How to avoid a retirement crisis

Posted on September 7, 2012 at 3:54 pm

(MSN Money) Perhaps you have saved little or neglected your 401k. A comfortable retirement might still be within reach. Here’s what to do.

Some Americans may be better prepared for retirement than they realize.

About 56% of baby boomers and Generation X (people now between about ages 38 and 65) are saving enough to cover their basic retirement costs, including uninsured medical expenses, according to a recent projection by the Employee Benefit Research Institute, a Washington-based nonprofit think tank.

The bad news is that 44% aren’t saving enough, and some of those people are on the lowest rungs of the income ladder, so they may have little opportunity to ramp up their savings as they age.

Still, while some people face a troubling retirement outlook, others in that 44% group can take steps to get their savings on track.

“Some Americans face a retirement crisis, but it isn’t the majority,” said Stephen Utkus, the director of Vanguard Group’s Center for Retirement Research.

“For the longest time, studies have always pointed out that about 50% of Americans seem clearly ready for retirement,” he says. But it’s a mistake to assume the other half is in deep trouble.

Instead, Utkus says, people fall along a spectrum of retirement readiness, with 20% to 30% of Americans “partially ready” for retirement.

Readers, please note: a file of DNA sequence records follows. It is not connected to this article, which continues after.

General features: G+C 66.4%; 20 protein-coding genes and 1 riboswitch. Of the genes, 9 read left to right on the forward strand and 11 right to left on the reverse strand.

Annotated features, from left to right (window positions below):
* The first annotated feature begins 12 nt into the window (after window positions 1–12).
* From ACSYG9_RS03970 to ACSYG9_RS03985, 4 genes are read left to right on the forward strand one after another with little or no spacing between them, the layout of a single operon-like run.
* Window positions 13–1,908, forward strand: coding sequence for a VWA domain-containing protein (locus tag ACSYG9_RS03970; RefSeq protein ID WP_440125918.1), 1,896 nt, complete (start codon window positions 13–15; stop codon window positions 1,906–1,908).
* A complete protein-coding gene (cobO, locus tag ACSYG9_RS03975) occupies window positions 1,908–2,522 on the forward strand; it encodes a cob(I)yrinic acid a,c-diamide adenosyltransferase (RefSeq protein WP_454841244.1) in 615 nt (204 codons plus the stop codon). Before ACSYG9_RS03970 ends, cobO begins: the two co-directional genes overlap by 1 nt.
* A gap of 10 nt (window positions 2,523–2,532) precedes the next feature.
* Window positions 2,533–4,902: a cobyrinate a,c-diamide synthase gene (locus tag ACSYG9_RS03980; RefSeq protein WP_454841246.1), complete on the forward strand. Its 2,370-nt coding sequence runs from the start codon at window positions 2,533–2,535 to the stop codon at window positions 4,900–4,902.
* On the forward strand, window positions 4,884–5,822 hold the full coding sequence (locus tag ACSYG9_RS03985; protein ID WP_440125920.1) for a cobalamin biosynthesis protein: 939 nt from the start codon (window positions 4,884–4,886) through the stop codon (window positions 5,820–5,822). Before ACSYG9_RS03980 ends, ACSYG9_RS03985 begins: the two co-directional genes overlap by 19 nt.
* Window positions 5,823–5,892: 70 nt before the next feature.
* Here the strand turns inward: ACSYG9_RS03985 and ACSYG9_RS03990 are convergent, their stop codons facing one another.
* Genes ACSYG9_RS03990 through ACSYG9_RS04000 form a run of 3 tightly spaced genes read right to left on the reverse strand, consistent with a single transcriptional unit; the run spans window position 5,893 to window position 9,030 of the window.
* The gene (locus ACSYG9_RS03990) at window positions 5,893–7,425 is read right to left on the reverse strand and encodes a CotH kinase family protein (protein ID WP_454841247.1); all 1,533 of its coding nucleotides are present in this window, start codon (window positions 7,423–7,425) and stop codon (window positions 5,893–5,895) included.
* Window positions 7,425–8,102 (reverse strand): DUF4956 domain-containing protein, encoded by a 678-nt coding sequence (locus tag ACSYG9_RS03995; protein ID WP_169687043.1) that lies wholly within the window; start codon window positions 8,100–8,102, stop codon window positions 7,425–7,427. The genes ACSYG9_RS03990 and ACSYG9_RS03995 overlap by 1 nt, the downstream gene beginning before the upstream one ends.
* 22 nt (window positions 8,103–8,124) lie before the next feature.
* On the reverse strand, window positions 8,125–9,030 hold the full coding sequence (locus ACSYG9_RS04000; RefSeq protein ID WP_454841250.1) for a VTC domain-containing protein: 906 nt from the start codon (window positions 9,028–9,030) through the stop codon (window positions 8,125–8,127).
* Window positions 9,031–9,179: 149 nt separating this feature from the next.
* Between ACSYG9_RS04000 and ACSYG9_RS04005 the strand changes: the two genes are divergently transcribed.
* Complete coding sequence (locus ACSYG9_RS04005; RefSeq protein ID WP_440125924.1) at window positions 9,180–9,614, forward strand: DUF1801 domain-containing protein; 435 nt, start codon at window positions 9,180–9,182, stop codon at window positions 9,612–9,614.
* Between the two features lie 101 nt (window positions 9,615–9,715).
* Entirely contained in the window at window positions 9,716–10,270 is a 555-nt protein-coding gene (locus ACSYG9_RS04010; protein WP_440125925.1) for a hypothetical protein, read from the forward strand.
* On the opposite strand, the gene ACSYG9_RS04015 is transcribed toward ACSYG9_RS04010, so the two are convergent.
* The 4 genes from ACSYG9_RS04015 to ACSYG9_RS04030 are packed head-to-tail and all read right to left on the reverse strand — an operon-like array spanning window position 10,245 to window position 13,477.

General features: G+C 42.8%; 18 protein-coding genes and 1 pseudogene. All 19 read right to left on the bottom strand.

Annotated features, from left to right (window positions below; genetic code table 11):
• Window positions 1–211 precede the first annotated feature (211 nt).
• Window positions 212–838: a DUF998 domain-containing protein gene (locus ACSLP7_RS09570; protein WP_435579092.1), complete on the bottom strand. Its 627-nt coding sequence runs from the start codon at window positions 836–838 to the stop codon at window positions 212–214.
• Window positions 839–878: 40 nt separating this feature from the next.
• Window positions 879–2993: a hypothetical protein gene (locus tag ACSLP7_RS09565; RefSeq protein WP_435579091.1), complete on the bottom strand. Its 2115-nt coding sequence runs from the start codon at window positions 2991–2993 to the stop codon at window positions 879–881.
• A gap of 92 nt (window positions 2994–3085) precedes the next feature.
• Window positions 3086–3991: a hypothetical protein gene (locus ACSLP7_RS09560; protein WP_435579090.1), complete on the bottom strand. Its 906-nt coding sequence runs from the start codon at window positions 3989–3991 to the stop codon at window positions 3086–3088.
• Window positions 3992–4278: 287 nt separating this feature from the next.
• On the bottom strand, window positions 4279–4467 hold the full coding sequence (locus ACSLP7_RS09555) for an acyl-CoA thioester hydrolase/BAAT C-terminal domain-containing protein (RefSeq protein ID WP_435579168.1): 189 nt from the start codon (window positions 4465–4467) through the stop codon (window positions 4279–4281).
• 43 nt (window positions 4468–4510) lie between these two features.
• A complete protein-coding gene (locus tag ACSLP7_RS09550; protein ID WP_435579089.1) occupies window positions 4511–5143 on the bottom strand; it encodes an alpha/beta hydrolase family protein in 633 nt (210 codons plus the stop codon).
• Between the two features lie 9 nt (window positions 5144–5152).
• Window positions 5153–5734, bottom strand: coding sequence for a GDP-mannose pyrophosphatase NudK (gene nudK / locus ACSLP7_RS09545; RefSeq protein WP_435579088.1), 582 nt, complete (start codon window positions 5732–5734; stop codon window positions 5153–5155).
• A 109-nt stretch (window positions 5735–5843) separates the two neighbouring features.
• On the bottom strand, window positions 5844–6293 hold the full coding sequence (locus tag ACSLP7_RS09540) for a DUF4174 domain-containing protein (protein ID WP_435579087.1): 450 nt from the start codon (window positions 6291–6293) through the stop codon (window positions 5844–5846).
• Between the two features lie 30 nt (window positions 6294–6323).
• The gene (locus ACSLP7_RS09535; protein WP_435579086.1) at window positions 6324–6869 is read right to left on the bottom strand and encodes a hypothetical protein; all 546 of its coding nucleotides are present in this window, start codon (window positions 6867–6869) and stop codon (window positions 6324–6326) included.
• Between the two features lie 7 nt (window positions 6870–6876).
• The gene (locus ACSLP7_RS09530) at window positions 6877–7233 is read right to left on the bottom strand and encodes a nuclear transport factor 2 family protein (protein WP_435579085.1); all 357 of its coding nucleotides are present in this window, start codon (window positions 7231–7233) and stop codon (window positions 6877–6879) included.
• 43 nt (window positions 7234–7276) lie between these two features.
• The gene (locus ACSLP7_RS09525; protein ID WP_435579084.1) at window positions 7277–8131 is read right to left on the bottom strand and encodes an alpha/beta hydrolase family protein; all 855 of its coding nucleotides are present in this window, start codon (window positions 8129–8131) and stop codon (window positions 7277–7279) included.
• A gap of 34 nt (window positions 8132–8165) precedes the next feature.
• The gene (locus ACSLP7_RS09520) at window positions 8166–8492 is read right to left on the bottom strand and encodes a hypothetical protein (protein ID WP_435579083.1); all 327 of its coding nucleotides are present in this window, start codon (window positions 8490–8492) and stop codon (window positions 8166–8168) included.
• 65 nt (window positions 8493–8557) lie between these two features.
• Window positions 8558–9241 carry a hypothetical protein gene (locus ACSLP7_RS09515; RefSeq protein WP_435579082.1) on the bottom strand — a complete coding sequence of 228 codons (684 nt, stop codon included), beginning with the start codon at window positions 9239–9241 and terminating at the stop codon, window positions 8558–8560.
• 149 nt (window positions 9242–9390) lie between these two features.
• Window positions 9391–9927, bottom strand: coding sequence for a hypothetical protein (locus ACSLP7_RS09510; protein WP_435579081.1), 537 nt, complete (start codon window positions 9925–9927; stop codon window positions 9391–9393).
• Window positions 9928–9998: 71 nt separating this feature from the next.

“A significant number of people can take some steps between now and retirement to move the dial and get to ‘prepared,’” he says.

Here are four ideas that can help you get ready for retirement:

1. Increase your savings rate 1% or 2% each year

You’re tired of being admonished to save more, but why not do it relatively painlessly with a small annual increase?

Ramping up your current 5% 401k contribution rate to 10% over a four-year period means an extra $550 in monthly income in retirement, according to an analysis by Fidelity Investments. The analysis assumes a 37-year-old worker with a $74,000 annual salary, a $20,000 401k account balance, a 3% employer match, an 8.35% annual return and an age-67 retirement date.

Then consider going beyond 10%. “If somebody is going to be saving their entire career, 15% is typically what most financial professionals suggest you put in,” says Jack VanDerhei, a research director at the EBRI.

2. Work 2 extra years

Maybe you’re not keen on the new normal for retirement, which for some means not retiring at all. But there is a middle road: Work just two more years than planned.

Consider two hypothetical people, each with $1 million in savings. One retires at age 64, the other at 62. They both seek $75,000 a year in retirement.

For the early retiree, the combination of a lower Social Security payout (about $1,500 monthly, versus $1,750 monthly), two fewer years of earnings on his savings, and the portfolio hit from pulling out $150,000 for living expenses in those two years will mean running out of money by age 88.

Solely by virtue of waiting two years, the other retiree will have $242,358 in savings at age 90, according to an analysis by Richard Jackson, a chartered retirement planning counselor and a principal at Dallas-based Schlindwein Associates. The analysis assumes a 6% rate of return and doesn’t take into account taxes, variability of returns or additional savings from delaying retirement for two years. The Social Security payout estimates are based on his clients’ experiences. CONTINUE READING

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